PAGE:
Posted By: Sarah Hashmall, Communications Manager - Tuesday, February 21, 2017


FEB09

What Motivated Me to Become an HIV Advocate: A Conversation with Brenda Simmons

Brenda Simmons has been an HIV advocate for almost 30 years. She is deeply engaged in her Chicago community, and works as an outreach specialist at the Chicago Women’s AIDS Project. She’s currently gearing up to attend AIDSWatch, nation’s largest annual constituent-based national HIV/AIDS advocacy event. I caught up with Ms. Simmons to learn more about her and what fuels her advocacy.

Posted By: Sarah Hashmall, Communications Manager - Thursday, February 09, 2017


JAN27

Breaking Down Barriers to HIV Care

We have the tools to keep people living with HIV healthy and virally suppressed, but here in the US, fewer than half of people living with HIV are taking antiretroviral medications, with only about a third virally suppressed. Looking closer, these rates are even lower among some underserved populations, such as transgender women of color, people living in poverty, and people who are unstably housed. To change that, we set off to find strategies to counter some of our country’s most stubborn barriers to HIV care, such as lack of transportation, housing instability, poverty, HIV stigma, and more.

Posted By: AIDS United - Friday, January 27, 2017


SEP22

Celebrating Positive Women's Leadership

This year I am thrilled to be attending the PWN-USA Summit, Speak UP! - a 3-day leadership training for women living with HIV. PWN-USA is now a policy and advocacy powerhouse in the US, engaging women in ways that are truly inspiring. They are an example of how to mobilize people living with HIV to impact policy and determine their own solutions to stigma and barriers to equity.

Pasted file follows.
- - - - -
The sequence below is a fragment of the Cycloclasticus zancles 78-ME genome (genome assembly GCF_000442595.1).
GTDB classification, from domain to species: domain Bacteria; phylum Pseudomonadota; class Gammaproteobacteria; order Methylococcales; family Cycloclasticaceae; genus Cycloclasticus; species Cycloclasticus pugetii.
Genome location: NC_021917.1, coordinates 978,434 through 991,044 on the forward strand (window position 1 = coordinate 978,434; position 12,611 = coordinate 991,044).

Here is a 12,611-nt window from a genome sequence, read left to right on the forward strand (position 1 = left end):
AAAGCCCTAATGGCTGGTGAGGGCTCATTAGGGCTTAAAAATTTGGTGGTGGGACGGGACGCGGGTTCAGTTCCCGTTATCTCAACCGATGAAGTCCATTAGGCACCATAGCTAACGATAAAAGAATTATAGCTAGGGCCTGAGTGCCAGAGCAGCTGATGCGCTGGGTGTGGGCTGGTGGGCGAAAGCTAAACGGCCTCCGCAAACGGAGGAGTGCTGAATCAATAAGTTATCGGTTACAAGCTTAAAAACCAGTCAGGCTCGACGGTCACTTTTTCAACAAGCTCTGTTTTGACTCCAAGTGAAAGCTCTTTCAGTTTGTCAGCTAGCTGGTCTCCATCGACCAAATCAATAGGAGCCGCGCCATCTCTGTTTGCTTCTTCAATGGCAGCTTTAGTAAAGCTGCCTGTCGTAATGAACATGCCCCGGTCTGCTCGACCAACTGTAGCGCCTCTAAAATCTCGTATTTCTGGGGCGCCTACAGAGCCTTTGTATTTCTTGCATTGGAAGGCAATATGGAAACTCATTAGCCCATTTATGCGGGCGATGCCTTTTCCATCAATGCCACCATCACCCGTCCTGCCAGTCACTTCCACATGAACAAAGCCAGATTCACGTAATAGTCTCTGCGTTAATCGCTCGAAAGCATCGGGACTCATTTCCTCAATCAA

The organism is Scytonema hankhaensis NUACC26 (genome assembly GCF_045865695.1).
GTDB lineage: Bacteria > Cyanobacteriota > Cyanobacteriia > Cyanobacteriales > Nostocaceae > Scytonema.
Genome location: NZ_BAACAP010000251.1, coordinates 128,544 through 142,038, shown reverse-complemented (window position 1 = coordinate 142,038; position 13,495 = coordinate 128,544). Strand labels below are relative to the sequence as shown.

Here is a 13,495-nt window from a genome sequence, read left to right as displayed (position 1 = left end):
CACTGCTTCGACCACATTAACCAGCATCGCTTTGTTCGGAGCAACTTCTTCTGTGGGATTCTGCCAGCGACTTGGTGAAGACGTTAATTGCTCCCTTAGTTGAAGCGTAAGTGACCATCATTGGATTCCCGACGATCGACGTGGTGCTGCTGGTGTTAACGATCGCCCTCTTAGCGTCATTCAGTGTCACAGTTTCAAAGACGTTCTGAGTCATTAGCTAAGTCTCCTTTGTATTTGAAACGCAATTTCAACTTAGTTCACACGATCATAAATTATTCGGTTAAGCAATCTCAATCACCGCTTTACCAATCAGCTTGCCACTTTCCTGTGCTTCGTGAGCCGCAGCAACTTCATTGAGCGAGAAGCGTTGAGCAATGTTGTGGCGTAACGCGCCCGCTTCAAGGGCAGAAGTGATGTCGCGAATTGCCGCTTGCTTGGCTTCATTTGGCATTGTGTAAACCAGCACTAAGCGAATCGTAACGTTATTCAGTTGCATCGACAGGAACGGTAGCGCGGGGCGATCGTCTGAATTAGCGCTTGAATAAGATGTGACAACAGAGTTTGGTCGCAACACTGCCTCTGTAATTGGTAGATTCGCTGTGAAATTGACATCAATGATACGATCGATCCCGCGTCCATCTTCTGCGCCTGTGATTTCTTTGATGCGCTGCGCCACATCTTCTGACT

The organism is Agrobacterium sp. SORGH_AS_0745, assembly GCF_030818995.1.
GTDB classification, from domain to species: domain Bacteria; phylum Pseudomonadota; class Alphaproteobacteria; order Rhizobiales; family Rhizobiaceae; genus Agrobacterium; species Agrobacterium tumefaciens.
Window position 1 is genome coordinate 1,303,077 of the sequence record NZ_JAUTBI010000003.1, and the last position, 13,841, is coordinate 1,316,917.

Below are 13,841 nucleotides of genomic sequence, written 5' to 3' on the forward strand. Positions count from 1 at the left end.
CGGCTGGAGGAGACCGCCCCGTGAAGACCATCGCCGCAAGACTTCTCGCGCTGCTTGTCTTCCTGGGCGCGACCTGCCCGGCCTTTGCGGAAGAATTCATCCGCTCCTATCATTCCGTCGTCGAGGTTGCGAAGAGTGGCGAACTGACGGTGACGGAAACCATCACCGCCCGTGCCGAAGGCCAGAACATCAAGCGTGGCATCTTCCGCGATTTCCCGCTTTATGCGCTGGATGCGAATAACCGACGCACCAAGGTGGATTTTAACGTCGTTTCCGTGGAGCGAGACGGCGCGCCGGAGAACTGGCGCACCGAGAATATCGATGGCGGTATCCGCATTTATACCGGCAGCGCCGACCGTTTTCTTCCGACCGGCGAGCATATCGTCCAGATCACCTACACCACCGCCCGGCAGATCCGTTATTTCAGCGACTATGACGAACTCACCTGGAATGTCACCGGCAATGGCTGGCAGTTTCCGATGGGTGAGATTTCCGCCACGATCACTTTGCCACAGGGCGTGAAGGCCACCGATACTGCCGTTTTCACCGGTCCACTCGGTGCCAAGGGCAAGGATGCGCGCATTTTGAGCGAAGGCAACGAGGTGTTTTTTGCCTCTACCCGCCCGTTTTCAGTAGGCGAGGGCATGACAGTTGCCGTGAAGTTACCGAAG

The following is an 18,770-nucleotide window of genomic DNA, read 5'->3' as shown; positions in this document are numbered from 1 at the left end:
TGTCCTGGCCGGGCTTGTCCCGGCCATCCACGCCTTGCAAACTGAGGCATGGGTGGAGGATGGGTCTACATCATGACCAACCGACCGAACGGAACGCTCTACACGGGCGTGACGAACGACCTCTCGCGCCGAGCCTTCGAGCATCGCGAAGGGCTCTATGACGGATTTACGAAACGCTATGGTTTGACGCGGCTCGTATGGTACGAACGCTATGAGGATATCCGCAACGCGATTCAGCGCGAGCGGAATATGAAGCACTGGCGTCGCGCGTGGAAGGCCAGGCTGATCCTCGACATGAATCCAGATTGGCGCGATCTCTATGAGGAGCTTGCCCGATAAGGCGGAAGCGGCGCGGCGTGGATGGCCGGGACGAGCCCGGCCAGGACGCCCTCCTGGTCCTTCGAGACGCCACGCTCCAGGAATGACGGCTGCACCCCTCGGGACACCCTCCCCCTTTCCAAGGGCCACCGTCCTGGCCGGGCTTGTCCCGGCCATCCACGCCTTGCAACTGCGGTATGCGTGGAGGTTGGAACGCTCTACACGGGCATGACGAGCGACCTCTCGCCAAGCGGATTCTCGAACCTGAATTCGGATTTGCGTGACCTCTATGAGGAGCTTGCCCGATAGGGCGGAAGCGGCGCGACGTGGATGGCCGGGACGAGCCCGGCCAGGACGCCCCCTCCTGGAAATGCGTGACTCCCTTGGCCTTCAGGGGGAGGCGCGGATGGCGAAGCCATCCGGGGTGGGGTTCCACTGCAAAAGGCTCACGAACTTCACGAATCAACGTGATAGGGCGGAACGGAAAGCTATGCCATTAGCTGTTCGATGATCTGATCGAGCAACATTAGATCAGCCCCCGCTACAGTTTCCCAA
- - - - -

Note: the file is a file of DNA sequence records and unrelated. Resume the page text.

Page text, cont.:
Posted By: Maura Riordan, Riordan Strategies - Thursday, September 22, 2016


JUN28

Science Alone Can't Create a Just World

I often talk about what it was like testing HIV-positive in 1992, when the only treatment available was AZT. Today, I consider the bounty of treatments available and the many more in development. I think of what science has done for me, this field, and for so many others like me. Yet science alone can’t create a just world. In its purest form, science can be cold, calculated, and simply focused on what can be proven true or false. Science has delivered both cures and bombs, has been used for both good and bad. While science has the potential to fix much of what ails us — it won’t work for the advancement of us all without being firmly steeped in and led by our values.

Posted By: Michael Kaplan, President & CEO, AIDS United - Tuesday, June 28, 2016


JUN10

REPRIEVE Trial Investigators Launch "Follow YOUR Heart" Campaign for Women Living with HIV

Research shows that women are often underrepresented in HIV clinical trials. In fact, a study recently published in the Journal of Acquired Immune Deficiency Syndromes found that less than a quarter of clinical trial participants for antiretroviral medications are women. Women's participation in HIV clinical trials is crucial to ensure findings help improve the health of both women and men living with HIV.

Posted By: Sara Looby, PhD, ANP-BC and Markella Zanni, MD, REPRIEVE Trial Investigators - Friday, June 10, 2016